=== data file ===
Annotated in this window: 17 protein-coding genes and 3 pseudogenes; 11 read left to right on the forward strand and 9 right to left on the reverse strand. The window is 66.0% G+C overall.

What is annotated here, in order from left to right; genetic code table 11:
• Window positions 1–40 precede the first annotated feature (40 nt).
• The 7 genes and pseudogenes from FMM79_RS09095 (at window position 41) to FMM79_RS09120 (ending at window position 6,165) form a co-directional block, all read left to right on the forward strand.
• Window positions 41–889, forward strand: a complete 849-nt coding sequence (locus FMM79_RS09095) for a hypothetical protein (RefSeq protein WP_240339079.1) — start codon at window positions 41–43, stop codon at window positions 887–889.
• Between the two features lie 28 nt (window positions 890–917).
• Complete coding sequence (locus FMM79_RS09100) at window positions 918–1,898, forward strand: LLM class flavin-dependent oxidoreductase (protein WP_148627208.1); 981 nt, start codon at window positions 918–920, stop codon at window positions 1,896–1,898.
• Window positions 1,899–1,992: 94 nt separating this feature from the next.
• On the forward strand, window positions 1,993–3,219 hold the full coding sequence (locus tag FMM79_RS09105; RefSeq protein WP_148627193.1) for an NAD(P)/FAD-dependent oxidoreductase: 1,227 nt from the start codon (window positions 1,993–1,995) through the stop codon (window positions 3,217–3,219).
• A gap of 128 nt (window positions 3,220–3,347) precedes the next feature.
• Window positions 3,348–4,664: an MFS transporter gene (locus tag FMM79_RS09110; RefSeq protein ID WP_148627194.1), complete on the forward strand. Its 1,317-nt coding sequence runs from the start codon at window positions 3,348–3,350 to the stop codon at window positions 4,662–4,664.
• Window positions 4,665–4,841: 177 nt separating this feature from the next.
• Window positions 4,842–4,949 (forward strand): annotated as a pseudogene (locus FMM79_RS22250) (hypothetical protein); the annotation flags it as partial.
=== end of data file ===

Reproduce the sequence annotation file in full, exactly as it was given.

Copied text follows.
Annotated in this window: 17 protein-coding genes and 3 pseudogenes; 11 read left to right on the forward strand and 9 right to left on the reverse strand. The window is 66.0% G+C overall.

What is annotated here, in order from left to right; genetic code table 11:
• Window positions 1–40 precede the first annotated feature (40 nt).
• The 7 genes and pseudogenes from FMM79_RS09095 (at window position 41) to FMM79_RS09120 (ending at window position 6,165) form a co-directional block, all read left to right on the forward strand.
• Window positions 41–889, forward strand: a complete 849-nt coding sequence (locus FMM79_RS09095) for a hypothetical protein (RefSeq protein WP_240339079.1) — start codon at window positions 41–43, stop codon at window positions 887–889.
• Between the two features lie 28 nt (window positions 890–917).
• Complete coding sequence (locus FMM79_RS09100) at window positions 918–1,898, forward strand: LLM class flavin-dependent oxidoreductase (protein WP_148627208.1); 981 nt, start codon at window positions 918–920, stop codon at window positions 1,896–1,898.
• Window positions 1,899–1,992: 94 nt separating this feature from the next.
• On the forward strand, window positions 1,993–3,219 hold the full coding sequence (locus tag FMM79_RS09105; RefSeq protein WP_148627193.1) for an NAD(P)/FAD-dependent oxidoreductase: 1,227 nt from the start codon (window positions 1,993–1,995) through the stop codon (window positions 3,217–3,219).
• A gap of 128 nt (window positions 3,220–3,347) precedes the next feature.
• Window positions 3,348–4,664: an MFS transporter gene (locus tag FMM79_RS09110; RefSeq protein ID WP_148627194.1), complete on the forward strand. Its 1,317-nt coding sequence runs from the start codon at window positions 3,348–3,350 to the stop codon at window positions 4,662–4,664.
• Window positions 4,665–4,841: 177 nt separating this feature from the next.
• Window positions 4,842–4,949 (forward strand): annotated as a pseudogene (locus FMM79_RS22250) (hypothetical protein); the annotation flags it as partial.